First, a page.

The shared chain-link fence line between large- and small-dog sections is only four feet high, and the entrance gate leading from the large dog park into the small dog park has a latch that doesn’t properly work. Yikes!
Two agility tunnels and a sad-looking, old, igloo-style dog house can be found here. Low-lying areas around a single agility ramp were swampy when the BT visited in early September.
According to longtime park employee Gladys Fregio, who was on duty that day, park staff come by four times a week to empty the receptacles and replace the pet waste station cleanup bags. There was no dog poop spotted anywhere on the grounds.
The majority of space at AEBP -- more than four acres -- is dedicated to dogs larger than 35 pounds. The six-foot chain-link fencing is holding up pretty well, as is the natural sod, which takes a lot of dog traffic.
Next to its large size, shade trees are the park’s biggest asset. Newly planted and braced trees join the substantial oak, gumbo limbo, pine, palms, and flowering cassia and mimosa. The shade these trees provide might be why there isn’t a pavilion or shelter anywhere in the five acres, if you don’t count the odd little rustic shack erected just inside the entrance by the community bulletin board.
Concrete walkways wind through the entire park. “Bark Park Boulevard” circles around a makeshift agility area consisting of sewer pipes decorated with cartoon animals, painted rubber tires, and agility ramps resurfaced with shaggy artificial turf. Curiously, no pet waste stations are located in the agility area.
Elsewhere, there are three pet waste stations, two water fountains for dogs, two water fountains for humans, ten benches, and 13 picnic tables. There are three garbage cans, but none are placed by picnic areas or the agility section. Fire hydrants are everywhere: six of them dot the landscape, to many a dog’s delight.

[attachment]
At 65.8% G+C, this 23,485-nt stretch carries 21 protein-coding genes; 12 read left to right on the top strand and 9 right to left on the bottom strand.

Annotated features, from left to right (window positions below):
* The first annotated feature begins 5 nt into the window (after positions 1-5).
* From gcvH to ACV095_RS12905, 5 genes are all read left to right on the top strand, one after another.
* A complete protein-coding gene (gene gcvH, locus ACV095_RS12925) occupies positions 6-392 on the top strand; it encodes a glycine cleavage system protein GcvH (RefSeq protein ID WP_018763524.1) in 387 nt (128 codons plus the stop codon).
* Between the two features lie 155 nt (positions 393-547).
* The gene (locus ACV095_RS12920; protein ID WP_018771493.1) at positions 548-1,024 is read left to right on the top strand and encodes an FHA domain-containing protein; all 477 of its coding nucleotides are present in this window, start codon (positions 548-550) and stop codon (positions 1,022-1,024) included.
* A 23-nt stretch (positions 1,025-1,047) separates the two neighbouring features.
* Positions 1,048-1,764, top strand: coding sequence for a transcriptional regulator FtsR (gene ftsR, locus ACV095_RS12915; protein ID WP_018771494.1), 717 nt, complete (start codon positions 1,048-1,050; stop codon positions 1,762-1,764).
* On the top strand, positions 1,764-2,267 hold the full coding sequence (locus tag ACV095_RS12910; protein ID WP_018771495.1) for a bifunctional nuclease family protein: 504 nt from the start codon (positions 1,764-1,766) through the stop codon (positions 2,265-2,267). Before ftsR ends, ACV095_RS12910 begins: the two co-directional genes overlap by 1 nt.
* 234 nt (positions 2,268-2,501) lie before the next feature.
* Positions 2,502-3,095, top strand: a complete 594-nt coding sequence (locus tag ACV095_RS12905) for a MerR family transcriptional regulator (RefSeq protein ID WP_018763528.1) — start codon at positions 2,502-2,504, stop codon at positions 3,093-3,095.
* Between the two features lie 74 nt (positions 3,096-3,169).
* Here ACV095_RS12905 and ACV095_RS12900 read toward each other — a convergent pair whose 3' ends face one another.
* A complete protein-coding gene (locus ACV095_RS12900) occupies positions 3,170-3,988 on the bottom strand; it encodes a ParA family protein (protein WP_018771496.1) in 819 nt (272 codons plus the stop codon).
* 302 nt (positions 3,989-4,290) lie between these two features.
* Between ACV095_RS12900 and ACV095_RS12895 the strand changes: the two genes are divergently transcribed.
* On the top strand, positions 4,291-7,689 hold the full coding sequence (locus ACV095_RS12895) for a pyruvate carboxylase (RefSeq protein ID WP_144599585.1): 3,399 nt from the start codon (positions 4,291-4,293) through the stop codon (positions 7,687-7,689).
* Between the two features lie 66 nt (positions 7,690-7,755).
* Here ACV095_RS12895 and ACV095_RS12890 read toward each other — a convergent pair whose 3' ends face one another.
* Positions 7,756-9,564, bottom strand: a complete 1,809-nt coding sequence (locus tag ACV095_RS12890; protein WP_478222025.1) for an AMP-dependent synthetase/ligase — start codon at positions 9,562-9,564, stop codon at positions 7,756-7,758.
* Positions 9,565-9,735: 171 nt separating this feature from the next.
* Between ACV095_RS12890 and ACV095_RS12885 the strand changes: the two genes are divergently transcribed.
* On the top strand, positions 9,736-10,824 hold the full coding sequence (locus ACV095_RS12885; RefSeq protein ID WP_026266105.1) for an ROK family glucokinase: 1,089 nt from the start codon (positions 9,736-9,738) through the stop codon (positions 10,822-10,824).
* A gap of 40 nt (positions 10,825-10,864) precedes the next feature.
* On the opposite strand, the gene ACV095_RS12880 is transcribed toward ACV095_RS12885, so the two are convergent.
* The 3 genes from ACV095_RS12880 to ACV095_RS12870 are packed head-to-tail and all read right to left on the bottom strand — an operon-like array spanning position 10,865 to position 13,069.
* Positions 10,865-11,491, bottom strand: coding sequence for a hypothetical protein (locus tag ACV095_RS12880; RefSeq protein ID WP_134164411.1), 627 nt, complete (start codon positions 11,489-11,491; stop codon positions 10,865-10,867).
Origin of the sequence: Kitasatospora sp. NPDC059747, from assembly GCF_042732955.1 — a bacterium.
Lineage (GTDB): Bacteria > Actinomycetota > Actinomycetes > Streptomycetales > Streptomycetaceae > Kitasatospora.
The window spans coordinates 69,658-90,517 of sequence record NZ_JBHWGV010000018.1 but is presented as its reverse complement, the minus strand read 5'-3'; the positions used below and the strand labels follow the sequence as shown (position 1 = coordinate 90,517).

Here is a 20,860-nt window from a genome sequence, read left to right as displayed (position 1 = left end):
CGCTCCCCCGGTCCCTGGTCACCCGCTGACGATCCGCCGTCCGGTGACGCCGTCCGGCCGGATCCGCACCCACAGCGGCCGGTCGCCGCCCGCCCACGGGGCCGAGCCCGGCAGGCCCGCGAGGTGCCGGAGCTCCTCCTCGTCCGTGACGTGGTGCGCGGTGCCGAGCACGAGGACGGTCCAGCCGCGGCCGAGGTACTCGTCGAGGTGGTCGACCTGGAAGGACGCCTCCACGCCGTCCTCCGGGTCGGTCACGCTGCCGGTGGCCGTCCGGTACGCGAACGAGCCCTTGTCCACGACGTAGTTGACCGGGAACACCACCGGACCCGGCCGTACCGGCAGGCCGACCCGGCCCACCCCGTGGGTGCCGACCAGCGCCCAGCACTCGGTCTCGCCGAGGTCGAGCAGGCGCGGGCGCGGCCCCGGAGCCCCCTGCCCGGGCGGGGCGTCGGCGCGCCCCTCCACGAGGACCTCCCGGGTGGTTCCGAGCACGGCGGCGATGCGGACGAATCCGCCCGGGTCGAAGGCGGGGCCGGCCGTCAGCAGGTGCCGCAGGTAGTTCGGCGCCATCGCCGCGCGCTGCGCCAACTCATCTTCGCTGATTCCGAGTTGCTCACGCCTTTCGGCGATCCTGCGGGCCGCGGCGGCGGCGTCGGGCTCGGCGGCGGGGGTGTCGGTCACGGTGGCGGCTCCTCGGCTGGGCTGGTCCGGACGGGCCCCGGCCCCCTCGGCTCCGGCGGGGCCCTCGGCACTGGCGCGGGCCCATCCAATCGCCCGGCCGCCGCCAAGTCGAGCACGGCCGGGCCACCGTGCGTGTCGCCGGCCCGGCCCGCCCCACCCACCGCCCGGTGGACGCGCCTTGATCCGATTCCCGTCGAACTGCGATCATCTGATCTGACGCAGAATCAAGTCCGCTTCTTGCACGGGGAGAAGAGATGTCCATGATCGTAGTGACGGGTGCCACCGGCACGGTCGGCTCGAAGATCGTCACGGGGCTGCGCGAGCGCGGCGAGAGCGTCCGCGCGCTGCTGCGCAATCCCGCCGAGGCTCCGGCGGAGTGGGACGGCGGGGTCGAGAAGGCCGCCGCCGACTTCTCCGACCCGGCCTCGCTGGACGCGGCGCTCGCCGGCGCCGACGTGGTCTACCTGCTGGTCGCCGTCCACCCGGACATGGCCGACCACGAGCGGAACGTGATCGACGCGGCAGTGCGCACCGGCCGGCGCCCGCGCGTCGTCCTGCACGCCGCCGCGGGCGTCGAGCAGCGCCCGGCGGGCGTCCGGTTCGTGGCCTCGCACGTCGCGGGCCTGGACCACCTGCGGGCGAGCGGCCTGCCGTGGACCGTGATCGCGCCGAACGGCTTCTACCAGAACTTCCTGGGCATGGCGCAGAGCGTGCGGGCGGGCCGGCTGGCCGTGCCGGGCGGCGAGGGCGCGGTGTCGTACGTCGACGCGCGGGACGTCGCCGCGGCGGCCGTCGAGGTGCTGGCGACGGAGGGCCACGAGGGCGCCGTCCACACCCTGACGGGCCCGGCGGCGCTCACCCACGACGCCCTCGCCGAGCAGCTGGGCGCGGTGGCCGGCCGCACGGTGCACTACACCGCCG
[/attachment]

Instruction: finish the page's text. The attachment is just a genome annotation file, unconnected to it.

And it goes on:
Phillips notes in a BT e-mail exchange that there have not been any improvements to AEBP in the past five years. “Future development near, but not within, the bark park may include a restroom, shelters just outside the fenced area, along with a walkway loop around the lake and vehicular circulation improvements.”
Visitor Robert Newton says he avoids the busy after-work hours at the park and comes earlier each day to exercise his fluffy three-year-old rough collie mix, Junior, and his five-year-old golden retriever, Toby. But as Newton reads the paper at a picnic table, his dogs are content to stay close by.
Other dogs wander the grounds or meet up with old friends. Not a single bark is heard. The small-dog park had a visiting red-nose pit bull, even though pit bulls are strictly forbidden in the park, according to posted rules.
Volume 14, Issue 11, January 2017
Many South Florida plants arrived with the slave trade